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Deadline extended on CAPSA guideline consultations

By Level Chan and Shaniqwa Thomas

The Canadian Association of Pension Supervisory Authorities (CAPSA) has extended its deadline for submissions to October 14, 2022 on the following draft guidelines:

  1. Approach to Risk Management Guideline;
  2. Environmental, Social and Governance Considerations;
  3. Leverage;
  4. Cyber Risk.

Risk Management

In January 2022, CAPSA created a committee to develop a Risk Management Guideline. The purpose of the guideline is to help plan administrators fulfill their fiduciary obligations including, but not limited to, appropriate consideration of their standard of care.

The intention was to develop a stand-alone guideline. However, CAPSA since decided to consider incorporating other guidelines to improve effectiveness and avoid duplication. CAPSA is seeking stakeholder feedback on issuing an inclusive guideline on risk management that would encompass a broad range of common risks.

Based on stakeholder input on the approach, CAPSA may:

  1. Develop an inclusive Risk Management Guideline that will contain sections on ESG, leverage and cyber risk; or
  2. Publish three stand-alone guidelines, plus a separate principles-based guideline relating to risk management practices.

Environmental, Social and Governance Considerations

CAPSA released a draft CAPSA Guideline: Environmental, Social and Governance Considerations in Pension Plan Management for consultation. The draft guideline outlines how pension administrators may consider some environmental, social, and governance (ESG) factors when making investment decisions, while still meeting their fiduciary obligation to plan beneficiaries. The draft notes that our understanding of climate change has been re-envisioned and, to no surprise, climate change affects the financial system as a whole as well as individual companies and industries, and thus pension plans.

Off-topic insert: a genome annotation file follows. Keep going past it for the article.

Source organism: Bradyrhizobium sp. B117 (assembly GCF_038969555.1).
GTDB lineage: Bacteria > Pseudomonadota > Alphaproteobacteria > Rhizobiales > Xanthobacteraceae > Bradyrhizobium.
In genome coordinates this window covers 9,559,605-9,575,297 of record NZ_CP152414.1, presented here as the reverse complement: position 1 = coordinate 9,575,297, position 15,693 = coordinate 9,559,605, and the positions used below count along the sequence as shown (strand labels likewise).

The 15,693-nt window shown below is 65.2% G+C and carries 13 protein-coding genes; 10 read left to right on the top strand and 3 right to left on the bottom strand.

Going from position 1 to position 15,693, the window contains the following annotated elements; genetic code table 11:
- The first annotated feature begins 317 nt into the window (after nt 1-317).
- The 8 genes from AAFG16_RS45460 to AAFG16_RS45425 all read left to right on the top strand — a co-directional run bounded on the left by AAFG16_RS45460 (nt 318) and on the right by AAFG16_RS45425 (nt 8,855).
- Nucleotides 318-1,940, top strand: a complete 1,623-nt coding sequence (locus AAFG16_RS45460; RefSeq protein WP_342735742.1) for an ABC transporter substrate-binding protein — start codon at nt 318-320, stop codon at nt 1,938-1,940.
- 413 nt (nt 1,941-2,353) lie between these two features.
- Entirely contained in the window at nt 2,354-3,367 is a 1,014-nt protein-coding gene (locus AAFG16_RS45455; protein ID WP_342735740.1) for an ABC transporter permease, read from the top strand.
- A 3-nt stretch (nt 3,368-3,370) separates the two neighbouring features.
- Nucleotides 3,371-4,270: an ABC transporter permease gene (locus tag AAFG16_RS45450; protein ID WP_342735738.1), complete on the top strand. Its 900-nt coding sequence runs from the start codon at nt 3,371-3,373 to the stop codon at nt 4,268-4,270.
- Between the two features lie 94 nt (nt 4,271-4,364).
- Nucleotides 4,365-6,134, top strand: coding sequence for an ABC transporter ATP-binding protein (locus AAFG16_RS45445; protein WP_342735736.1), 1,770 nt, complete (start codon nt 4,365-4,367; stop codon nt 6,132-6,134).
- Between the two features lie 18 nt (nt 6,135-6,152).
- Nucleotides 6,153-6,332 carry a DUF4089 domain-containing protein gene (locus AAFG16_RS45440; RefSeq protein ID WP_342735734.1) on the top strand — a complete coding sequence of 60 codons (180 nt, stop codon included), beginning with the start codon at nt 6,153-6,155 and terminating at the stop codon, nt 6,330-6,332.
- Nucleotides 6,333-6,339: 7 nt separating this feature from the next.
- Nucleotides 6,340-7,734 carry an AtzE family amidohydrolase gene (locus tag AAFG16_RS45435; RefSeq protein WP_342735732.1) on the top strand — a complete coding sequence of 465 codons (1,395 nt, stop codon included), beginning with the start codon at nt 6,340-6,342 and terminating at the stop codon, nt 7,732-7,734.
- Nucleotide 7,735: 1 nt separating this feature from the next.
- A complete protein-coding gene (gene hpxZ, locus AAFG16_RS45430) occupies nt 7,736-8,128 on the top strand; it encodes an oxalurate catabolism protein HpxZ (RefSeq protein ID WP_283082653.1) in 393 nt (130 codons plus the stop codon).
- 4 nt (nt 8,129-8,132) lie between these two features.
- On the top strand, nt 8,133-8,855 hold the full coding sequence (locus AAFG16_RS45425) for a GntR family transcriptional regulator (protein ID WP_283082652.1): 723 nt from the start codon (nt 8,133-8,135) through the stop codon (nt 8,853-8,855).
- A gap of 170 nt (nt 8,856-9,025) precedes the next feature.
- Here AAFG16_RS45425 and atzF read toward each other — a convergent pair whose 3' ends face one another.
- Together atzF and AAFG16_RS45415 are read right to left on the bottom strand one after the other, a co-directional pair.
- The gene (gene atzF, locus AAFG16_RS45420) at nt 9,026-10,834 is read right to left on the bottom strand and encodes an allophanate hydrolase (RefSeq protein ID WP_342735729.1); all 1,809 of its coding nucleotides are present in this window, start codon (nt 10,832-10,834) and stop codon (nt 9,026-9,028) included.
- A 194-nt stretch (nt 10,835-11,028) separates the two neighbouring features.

The draft guideline points out that administrators should consider whether any ESG factors are relevant to investment performance and take appropriate action based on that determination. The implementation of ESG factors is consistently changing. Plan activities should be adaptive, responsive and reviewed regularly to reduce risk.

Examples of ways that an administrator could incorporate ESG factors include:

  • Portfolio limits on exposure to greenhouse gas emissions;
  • Setting investment targets for the portion of green assets in a portfolio;
  • Setting standards related to executive compensation, diversity, labour, or cybersecurity practices in target companies.

The draft guideline affirms that how ESG considerations are incorporated into investment decision-making will depend on the unique characteristics of each pension plan. It provides that administrators may determine to use ESG considerations in two instances:

  1. Use as a deciding factor when choosing between two equivalent investment options (options that provide equivalent expected risk-return results);
  2. When allowing plan members choice in selecting investments as part of a defined contribution plan, administrators may choose to include an ESG-mandated fund option. Such a fund and its investments must remain consistent with the goal of providing retirement income.

While the draft guideline does not state that the consideration of ESG factors is mandatory, it says that ignoring or failing to consider ESG factors that may be potentially material to the fund’s financial performance could be a breach of fiduciary duty. ESG factors may be relevant to assessing the risk adjusted performance of assets, and may have material financial impacts on investments.